The cruises have been so successful that the publisher is offering two cruises in 2019 rather than just one.


Seine River Cruise


The small, intimate sailing experience with tailored tours and virtually unfettered access to the Globe team is a win-win for the subscribers and the publisher.  Forget the millions the Globe makes from the cruises and just think about the real gold they unearth – the intelligence data they collect from their engaged passengers and the loyalty they cultivate.

There are other publishers jumping on board cruises as well, but they are still a minority.

The Times and The Sunday Times collaborate with Cunard on their Literary Festival on the Queen Mary 2 where book lovers can connect with favorite authors and journalists.

National Geographic offers a number of cruises around the world each year on one of their own ships to let passengers experience close encounters with unique species and visit National Geographic–sponsored research sites where they can converse with scientists in the field.

And of course, we’ve all heard about O Magazine-inspired cruises on Holland America - some of which come with Oprah herself.


A conversation with Oprah


But what about all the other publishers?

Last time I counted there were over 400 theme cruises listed on Theme Cruise Finder and those aren’t all of them, by any means.  Many of the cruise lines hosting these voyages already offer complementary access to thousands of digital newspapers and magazines on board, but the columnists, photographers, contributors, experts, and editors haven’t yet been integrated into the itineraries.  Missed opportunity?  If The Globe and Mail’s results are any indication, the answer would be a resounding, “Yes!”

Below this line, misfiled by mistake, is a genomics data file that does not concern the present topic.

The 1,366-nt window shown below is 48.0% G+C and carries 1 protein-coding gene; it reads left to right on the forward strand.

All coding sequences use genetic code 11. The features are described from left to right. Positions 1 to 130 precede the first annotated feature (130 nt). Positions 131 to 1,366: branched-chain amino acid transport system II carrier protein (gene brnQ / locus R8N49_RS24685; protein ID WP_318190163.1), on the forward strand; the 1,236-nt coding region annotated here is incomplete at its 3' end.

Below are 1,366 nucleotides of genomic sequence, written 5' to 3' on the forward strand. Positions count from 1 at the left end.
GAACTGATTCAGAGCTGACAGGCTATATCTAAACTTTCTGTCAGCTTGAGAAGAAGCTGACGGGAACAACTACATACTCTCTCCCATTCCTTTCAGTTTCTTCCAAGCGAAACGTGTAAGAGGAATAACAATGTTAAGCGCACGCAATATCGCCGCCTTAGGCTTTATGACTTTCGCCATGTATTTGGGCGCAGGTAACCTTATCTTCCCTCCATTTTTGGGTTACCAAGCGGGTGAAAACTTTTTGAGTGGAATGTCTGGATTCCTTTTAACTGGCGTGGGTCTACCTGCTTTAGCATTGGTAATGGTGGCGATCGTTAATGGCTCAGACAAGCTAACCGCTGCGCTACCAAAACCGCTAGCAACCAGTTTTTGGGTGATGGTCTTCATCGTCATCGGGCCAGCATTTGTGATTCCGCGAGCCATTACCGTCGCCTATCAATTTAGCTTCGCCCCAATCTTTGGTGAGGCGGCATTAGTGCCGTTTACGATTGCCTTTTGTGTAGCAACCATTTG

There are so many ways for publishers to engage with readers and grow audience by partnering with ocean cruises, river cruises, and ferries that offer theme-based sailings and cross-promotional perks to passengers.  Here are just a few.

Imagine if...

    • Cunard’s Fashion Week Cruise welcomed editorial and photography teams from Vogue, Elle, GQ, Harper’s Bazaar, or Vanity Fair on board to mix and mingle with fans and host workshops on what happens behind the scenes in newsrooms, at fashion events, and during photoshoots? I know more than a few people in our office who would jump on board for this kind of up close and personal experience with their favorite publications.